While most people on Game of Thrones work in their own interest, it’s hard to blame Sansa for doing so. Last season she finally took her life into her own hands by making the conscious decision to be the lady to Petyr Baelish’s lord. After four seasons of being Joffrey’s punching bag and everyone else’s pawn, you can’t not root for Sansa’s perseverance. All the same, she seemed bored as all hell up in the Eyrie. I’m sure she recognizes that boredom is better than constant fear of death, even if it does mean watching Robin flail around like an infant with a sword for hours. It seems pretty clear that Sansa is playing Littlefinger the way he played Lysa (and everyone else in Westeros, for that matter), and she may be the only person that can do so. He’s so blinded by his love for
Catelyn her that if Sansa betrays him, he’ll never see it coming. This storyline has met up with the storyline in the books, so where they’re going is completely up in the air. Maybe they’ll run into Brienne and Podrick!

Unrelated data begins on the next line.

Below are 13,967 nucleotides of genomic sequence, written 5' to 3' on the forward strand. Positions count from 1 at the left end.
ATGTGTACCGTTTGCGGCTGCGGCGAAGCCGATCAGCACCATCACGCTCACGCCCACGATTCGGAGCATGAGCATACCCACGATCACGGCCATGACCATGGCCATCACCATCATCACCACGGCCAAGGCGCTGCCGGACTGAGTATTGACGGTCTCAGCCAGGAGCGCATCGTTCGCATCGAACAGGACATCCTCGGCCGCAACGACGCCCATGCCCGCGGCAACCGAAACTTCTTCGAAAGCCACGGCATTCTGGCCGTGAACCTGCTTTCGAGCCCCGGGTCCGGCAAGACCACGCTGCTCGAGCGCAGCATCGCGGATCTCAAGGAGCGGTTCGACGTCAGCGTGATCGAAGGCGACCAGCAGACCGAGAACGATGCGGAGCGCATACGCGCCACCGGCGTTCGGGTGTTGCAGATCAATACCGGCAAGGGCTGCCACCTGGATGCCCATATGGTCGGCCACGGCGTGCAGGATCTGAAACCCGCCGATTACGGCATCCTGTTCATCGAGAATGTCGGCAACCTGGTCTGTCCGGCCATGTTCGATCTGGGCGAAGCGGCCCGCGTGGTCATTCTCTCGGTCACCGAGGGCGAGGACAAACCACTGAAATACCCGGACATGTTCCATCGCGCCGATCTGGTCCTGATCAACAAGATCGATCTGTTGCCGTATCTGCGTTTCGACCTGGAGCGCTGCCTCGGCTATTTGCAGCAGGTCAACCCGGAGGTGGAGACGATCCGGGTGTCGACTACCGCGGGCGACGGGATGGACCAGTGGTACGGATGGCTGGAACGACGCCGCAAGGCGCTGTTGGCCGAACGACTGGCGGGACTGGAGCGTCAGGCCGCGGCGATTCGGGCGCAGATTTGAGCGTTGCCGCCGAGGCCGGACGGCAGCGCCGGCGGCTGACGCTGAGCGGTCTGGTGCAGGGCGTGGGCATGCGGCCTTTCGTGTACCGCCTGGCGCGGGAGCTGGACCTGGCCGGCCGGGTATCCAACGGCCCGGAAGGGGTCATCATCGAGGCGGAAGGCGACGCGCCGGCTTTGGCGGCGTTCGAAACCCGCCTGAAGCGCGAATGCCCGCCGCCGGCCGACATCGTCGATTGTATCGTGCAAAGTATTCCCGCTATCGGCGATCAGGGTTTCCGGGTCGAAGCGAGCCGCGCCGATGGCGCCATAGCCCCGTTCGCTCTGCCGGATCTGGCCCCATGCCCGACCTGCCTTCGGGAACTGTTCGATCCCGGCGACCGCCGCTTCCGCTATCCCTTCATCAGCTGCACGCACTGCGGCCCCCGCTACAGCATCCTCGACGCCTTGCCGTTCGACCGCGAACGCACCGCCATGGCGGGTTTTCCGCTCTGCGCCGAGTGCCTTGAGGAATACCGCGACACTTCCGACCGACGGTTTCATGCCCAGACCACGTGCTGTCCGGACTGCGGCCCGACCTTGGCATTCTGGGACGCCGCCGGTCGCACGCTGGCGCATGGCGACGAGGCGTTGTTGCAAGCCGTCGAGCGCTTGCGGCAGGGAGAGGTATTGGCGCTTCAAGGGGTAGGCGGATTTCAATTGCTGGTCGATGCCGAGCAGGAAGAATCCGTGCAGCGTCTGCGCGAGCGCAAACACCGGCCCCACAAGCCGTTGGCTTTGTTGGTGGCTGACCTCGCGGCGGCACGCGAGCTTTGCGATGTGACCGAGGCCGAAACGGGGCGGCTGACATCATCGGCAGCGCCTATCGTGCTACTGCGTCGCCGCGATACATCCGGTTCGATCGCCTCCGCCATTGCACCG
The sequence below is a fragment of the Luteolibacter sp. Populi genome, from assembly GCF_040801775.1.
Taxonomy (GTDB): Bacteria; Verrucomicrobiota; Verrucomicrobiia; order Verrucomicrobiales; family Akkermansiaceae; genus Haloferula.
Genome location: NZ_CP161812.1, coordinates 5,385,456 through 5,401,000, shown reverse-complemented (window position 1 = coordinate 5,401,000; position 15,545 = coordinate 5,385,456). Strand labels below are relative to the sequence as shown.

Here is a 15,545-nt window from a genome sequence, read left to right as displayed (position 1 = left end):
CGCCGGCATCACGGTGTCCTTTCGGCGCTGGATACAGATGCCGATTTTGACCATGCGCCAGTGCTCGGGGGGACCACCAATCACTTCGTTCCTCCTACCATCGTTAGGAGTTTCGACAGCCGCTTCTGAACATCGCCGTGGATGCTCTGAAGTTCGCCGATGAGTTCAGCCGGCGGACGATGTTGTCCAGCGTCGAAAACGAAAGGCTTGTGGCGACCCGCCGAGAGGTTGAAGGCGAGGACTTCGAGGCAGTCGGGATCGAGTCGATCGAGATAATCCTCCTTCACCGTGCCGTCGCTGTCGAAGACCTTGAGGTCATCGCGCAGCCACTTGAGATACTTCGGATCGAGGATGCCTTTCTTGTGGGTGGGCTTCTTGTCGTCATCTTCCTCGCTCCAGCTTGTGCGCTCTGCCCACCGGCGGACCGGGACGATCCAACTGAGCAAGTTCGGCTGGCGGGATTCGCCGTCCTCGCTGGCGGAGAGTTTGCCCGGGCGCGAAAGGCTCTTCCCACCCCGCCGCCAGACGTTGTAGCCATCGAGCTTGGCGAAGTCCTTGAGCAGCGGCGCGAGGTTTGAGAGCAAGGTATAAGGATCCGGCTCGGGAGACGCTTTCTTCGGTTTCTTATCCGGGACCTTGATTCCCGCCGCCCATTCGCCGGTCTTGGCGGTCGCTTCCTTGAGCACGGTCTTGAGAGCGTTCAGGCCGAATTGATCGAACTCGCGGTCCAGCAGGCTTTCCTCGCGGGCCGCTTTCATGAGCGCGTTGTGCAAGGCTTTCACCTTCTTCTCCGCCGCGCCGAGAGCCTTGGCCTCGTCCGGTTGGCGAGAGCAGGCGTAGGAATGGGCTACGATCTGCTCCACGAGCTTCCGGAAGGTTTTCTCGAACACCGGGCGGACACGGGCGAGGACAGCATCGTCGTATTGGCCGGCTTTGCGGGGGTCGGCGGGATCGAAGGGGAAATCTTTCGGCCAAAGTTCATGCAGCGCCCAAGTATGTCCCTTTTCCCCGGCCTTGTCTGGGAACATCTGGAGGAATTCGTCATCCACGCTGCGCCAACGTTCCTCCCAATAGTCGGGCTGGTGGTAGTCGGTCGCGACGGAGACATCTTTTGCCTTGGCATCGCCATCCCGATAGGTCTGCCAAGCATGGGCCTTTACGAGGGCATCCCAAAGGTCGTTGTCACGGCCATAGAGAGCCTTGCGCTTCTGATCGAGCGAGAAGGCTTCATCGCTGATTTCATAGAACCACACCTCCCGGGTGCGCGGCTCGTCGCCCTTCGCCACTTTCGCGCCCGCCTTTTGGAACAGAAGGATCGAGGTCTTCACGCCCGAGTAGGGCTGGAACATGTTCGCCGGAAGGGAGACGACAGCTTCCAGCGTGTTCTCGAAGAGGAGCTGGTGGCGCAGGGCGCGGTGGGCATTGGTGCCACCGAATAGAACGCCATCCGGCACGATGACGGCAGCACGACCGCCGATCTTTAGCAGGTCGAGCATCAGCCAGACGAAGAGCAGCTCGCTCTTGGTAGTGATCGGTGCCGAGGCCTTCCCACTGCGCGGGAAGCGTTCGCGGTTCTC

Poor Podrick. He just wants to be useful. I do hope he proves his worth one of these days.
One person conspicuously missing from the premiere was Arya. Last we saw her, she was leaving the Hound to die and boarding a ship sailing to I have no idea where. She wanted to go to Castle Black and they were going someplace else (I’m not a book reader, can you tell?), and I’m not sure that her silver bartering chip granted her passage to the Wall. Arya’s journey is one of the most tragic on Game of Thrones, as her life on the run since Ned’s beheading has been one of lying, thievery and calculated vengeance. Granted, she didn’t have the best role model, but there’s little of the precocious little girl left in her, and I hope her developments in season five are more of mercy than murder.
Tyrion may be safe from death now, but his outlook on things to come is rather bleak: “The future is shit, just like the past.” While some gleams of hope are beginning to shine through Westeros, HBO wants Game of Thrones to go on for ten seasons. If we’re only in season five, shit is going to get much, much worse before it gets any better. (This episode is titled “The Wars to Come,” after all.) With all of the pieces in motion, however, I can’t imagine they’ll be killing off characters at the rate they used to in previous seasons. I hope not, anyway. I finally learned everyone’s name.